Moves to add more travellers' pitches

Moves to add another 1,200 permanent travellers pitches across East Anglia have moved another step forward as a second public consultation on the plans came to an end.

Moves to add another 1,200 permanent travellers pitches across East Anglia have moved another step forward as a second public consultation on the plans came to an end.

Across Norfolk, where 156 more are planned before 2011, some councils are actively seeking sites, while others feel it is a waste of public money because there is no proven need.

Most district councils are being asked to find another 15 pitches, but the numbers are higher in some areas, such as King's Lynn and West Norfolk which needs another 53 and South Norfolk is earmarked for another 28.

The government says changes to gipsy and traveller provision is aimed at reducing the �18m annual bill for taking action against unauthorised sites.

Communities minister Sadiq Khan said it would stop the “vicious cycle of evictions” from unauthorised sites that was not only costly but also impacted on the quality of life for the travelling community and the wider public.

The authorised sites would also see the traveller residents responsible for paying council tax, rent and utility bills, like the settled community.

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Only 1,140 of the 4,229 gipsy and traveller caravans in the region are currently on authorised sites, so 48 councils across the east are being allocated at least another 15 pitches through a regional planning blueprint.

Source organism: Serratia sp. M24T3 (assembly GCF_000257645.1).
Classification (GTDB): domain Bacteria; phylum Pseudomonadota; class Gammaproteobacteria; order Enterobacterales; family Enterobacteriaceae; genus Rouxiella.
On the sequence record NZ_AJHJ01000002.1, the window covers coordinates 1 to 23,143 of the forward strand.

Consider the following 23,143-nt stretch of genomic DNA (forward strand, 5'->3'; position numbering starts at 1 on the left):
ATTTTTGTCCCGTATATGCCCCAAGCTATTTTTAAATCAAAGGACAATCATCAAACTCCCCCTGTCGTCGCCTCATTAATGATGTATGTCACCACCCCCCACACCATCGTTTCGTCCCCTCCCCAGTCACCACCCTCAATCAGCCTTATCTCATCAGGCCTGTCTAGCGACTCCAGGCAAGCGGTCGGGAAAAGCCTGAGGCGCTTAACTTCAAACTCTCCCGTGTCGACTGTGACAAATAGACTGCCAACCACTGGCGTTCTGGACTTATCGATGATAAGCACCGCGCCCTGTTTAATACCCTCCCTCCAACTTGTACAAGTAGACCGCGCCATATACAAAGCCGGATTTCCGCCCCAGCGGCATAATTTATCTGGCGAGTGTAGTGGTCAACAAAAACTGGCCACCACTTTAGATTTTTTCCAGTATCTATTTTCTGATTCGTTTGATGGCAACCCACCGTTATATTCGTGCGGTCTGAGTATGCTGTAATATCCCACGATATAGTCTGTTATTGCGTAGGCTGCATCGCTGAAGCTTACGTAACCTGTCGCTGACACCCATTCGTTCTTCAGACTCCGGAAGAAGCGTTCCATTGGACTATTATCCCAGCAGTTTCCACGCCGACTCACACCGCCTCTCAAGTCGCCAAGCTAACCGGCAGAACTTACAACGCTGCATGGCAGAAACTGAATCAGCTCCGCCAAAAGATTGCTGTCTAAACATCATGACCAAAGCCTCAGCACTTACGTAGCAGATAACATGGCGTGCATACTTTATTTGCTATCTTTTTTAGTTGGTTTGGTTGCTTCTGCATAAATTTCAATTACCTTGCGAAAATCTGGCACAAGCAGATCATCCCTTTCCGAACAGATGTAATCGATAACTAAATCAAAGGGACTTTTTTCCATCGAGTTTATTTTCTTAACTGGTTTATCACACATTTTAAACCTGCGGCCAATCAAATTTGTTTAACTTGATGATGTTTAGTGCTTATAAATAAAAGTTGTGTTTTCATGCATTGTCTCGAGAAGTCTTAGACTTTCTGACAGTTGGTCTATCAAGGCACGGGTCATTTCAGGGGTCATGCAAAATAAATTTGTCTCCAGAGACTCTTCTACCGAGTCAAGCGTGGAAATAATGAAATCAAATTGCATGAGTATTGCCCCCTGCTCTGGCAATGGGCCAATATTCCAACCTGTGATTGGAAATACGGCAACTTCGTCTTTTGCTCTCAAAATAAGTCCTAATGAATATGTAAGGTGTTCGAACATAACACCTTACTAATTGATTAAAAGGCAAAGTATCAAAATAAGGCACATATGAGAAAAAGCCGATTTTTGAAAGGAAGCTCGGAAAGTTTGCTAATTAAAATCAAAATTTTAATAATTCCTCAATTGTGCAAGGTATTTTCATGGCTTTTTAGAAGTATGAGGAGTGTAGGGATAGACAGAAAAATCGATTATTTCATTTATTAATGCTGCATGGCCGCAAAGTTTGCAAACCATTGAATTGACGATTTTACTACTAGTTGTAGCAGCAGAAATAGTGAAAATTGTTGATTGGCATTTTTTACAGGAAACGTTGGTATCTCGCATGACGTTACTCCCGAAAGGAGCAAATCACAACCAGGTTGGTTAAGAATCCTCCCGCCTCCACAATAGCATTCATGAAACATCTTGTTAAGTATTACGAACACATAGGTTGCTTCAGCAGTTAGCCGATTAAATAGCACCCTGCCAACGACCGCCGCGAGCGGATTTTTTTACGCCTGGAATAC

King's Lynn and West Norfolk Borough council had accepted the 53 suggested pitches, which was in line with its own needs research, and was currently looking at a mixture of new sites and whether unauthorised ones were suitable for being made official, said strategic housing and community safety manager Duncan Hall.

South Norfolk Council has just finished an eight week public consultation to find three permanent gipsy and traveller sites with six to eight places on each.

They identified nine potential sites earlier this year on the A11, A47 and A143 corridors and are set to narrow down their options by the end of June.

But among those opposing the travellers strategy is North Norfolk, where a previous study to find the best locations for two transit travellers sites - due to be opened at Cromer and Fakenham next year - threw up evidence that there was not a need for any permanent site, as travellers only passed through briefly, and did not settle in the area for work.

The district council said it would be wrong to take a different approach to the settled community, whose new housing had to demonstrate need, and was concerned how permanent sites could be justified to local people and could result in “community tension.”

Parish councils are also adding their voice to the latest consultation is Aylmerton near Cromer, which was previously involved in protesting about a planned transit site in its patch.

Chairman John Rampling said the idea of spreading the sites across the region was flawed, because they needed to be in areas where travellers stayed, such as the Fens and Essex, because of work.

“Why does the government want to build a permanent site in North Norfolk, at enormous cost and when the country is in a dire financial situation, if there is no proven need?”

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